Animation has also allowed NINJIO to introduce strong voice talent without distracting from its messages: season 5 saw NINJIO bring in the likes of Jon Lovitz, Alex Thomas, Laticia Rolle, Robert Davi, and Tia Carrere to do voiceover work for new episodes.

Music scoring, sound production, scriptwriting — all are handled by seasoned professionals, with every stage of production from character design, storyboarding, and other aspects handled entirely through the company’s in-house production studio.

“We are a content-first company,” Schuler said. “It’s the biggest way for you to differentiate yourself against the competition, at the end of the day.”

And while some of the videos have comedic elements, Schuler said, the company has intentionally avoided pushing too hard for laughs — both because comedy is highly culturally subjective, and because it isn’t the right tone for addressing a serious issue.

“Research has shown that when you train people through a comedic-centered approach, they take the subject matter a lot less seriously,” he explained. “In the world of cyber, that’s certainly something you don’t want to have happen.”



New life for enterprise training

Indeed, despite the consumer feel of the episodes, NINJIO has enterprises squarely in its sights when it comes to the way it presents its content — and manages it.

Back-end integration with corporate directory services provides “frictionless viewing” by automatically authenticating users, Schuler said, and a core learning management system (LMS) tracks users’ consumption of the videos so that human resources can easily identify who has and hasn’t watched them.

The ongoing success of NINJIO’s animation-based training approach has led to several spinoff ideas, such as 90-second NINJIO Aware Nano videos — providing “teachable moments” — as well as corporate and small-business flavors.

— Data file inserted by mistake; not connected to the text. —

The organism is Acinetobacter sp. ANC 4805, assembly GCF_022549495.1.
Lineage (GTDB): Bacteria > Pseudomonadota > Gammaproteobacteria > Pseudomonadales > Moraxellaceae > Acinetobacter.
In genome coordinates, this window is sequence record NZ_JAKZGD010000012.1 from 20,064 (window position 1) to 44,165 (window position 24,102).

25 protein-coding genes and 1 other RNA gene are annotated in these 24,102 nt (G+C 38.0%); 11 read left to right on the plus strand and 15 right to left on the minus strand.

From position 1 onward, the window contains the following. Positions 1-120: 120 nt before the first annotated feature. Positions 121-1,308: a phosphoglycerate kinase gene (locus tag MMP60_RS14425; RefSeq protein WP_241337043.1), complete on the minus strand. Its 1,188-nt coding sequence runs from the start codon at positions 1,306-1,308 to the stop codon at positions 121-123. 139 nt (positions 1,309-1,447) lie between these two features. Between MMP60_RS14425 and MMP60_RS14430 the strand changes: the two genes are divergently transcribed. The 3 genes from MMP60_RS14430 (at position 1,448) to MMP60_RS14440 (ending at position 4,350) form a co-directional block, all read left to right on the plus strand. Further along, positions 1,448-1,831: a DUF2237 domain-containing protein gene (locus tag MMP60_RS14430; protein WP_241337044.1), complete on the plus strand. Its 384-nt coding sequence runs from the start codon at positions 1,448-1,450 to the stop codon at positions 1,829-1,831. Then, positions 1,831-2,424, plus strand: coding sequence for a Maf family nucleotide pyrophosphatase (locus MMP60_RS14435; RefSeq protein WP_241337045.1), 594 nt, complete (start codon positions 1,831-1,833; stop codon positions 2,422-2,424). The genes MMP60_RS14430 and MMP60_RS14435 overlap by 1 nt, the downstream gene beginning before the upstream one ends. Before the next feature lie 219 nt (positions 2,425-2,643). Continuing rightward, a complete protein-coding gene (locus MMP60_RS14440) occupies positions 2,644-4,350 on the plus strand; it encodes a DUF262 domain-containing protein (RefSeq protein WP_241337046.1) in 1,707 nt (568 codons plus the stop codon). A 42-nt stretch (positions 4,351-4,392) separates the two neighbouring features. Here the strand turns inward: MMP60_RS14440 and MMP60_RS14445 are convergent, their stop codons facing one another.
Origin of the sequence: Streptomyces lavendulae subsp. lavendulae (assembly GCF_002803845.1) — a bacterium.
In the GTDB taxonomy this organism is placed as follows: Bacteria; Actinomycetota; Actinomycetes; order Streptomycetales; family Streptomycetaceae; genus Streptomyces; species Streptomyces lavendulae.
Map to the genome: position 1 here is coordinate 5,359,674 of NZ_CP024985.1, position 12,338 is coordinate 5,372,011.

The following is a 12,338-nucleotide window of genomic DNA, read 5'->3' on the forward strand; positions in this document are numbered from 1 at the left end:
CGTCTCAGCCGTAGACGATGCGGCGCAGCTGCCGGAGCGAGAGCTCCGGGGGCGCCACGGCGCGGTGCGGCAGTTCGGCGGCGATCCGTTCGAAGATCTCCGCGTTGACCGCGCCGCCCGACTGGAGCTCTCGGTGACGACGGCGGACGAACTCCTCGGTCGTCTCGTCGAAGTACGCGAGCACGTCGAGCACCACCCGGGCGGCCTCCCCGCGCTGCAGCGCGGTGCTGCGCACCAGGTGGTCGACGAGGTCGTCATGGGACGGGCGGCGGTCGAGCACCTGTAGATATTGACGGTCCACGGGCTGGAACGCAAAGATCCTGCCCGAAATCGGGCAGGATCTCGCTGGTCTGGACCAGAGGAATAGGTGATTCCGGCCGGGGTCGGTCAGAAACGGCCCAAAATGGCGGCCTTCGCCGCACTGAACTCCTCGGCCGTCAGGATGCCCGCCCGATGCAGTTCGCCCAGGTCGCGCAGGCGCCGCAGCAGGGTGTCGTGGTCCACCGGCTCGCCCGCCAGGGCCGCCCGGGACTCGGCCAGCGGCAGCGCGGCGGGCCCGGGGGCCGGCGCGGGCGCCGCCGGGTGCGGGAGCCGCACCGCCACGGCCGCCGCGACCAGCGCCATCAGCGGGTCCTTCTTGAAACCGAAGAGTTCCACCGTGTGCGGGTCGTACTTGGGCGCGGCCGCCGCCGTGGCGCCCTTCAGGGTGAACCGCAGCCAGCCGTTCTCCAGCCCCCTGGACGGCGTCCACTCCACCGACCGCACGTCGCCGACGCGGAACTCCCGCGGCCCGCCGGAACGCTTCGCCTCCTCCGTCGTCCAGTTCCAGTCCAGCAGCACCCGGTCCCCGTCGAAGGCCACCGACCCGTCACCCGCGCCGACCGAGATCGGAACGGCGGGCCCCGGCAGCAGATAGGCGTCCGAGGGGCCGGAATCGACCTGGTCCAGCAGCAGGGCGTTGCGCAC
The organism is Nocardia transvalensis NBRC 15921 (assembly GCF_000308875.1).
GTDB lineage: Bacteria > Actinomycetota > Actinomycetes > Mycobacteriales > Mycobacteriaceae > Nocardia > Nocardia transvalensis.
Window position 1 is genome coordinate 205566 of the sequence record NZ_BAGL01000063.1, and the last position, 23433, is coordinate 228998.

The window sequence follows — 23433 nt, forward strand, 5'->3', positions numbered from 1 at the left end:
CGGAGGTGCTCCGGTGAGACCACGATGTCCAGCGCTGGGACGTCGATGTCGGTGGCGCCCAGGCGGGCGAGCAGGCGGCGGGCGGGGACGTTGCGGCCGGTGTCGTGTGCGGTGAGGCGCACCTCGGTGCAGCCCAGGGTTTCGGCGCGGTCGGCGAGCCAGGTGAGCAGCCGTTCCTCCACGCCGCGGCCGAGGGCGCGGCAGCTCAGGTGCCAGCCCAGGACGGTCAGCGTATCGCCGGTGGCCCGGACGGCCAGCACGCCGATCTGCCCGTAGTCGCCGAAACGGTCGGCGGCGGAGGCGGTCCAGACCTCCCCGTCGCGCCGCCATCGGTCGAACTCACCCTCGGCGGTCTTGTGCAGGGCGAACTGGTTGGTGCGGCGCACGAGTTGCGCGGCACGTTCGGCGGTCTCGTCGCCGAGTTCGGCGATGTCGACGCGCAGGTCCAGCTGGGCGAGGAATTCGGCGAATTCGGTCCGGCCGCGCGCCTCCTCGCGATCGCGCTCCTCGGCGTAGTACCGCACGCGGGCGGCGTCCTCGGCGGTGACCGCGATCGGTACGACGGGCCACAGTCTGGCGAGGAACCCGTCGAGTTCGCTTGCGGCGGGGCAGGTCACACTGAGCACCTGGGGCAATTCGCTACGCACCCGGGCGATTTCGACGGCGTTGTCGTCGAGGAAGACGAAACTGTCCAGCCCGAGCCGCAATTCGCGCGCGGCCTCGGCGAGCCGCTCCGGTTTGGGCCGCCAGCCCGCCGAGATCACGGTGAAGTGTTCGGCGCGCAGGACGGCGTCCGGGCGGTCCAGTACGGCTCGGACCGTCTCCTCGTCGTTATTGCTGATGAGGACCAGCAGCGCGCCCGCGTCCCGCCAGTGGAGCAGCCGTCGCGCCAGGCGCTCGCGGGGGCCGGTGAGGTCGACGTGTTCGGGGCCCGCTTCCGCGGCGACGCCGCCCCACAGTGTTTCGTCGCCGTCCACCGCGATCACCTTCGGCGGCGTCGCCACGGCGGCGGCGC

The company also recently launched the NINJIO PHISH managed phishing simulation platform, with a team handling the configuration and administration of phish testing against employees at customer sites including, Schuler said, “some extraordinarily large clients [who] say it stands up to the best.”

Time-poor CISOs have flocked to NINJIO’s hosted content and testing environment, which provides both relevant and timely content that they have embraced to support employee cyber training programs that are both difficult to create and time-consuming to administer when handled in-house.

NINJIO is also working with clients to integrate its content directly into heavily utilized communications channels like Slack: “If you’ve got a production or development team that spends eight hours a day on Slack,” he said, “they’re less likely to take LMS training — so that’s a great place to put our content, right where people are going to see it.”

“We really need to meet the learner where they are.”

David Braue is an award-winning technology writer based in Melbourne, Australia.

Go here to read all of David’s Cybercrime Magazine articles.


About NINJIO

NINJIO offers a cybersecurity awareness training solution that uses engaging, 3 to 4-minute Hollywood-style micro-learning videos to empower individuals and organizations to become defenders against cyberthreats. We teach organizations, employees, and families how not to get hacked, which makes them the first line of defense against today’s increasingly sophisticated cybercriminals.

We serve some of the largest companies in the world and have changed the behavior of hundreds of thousands of people through engaging, emotionally-driven storytelling.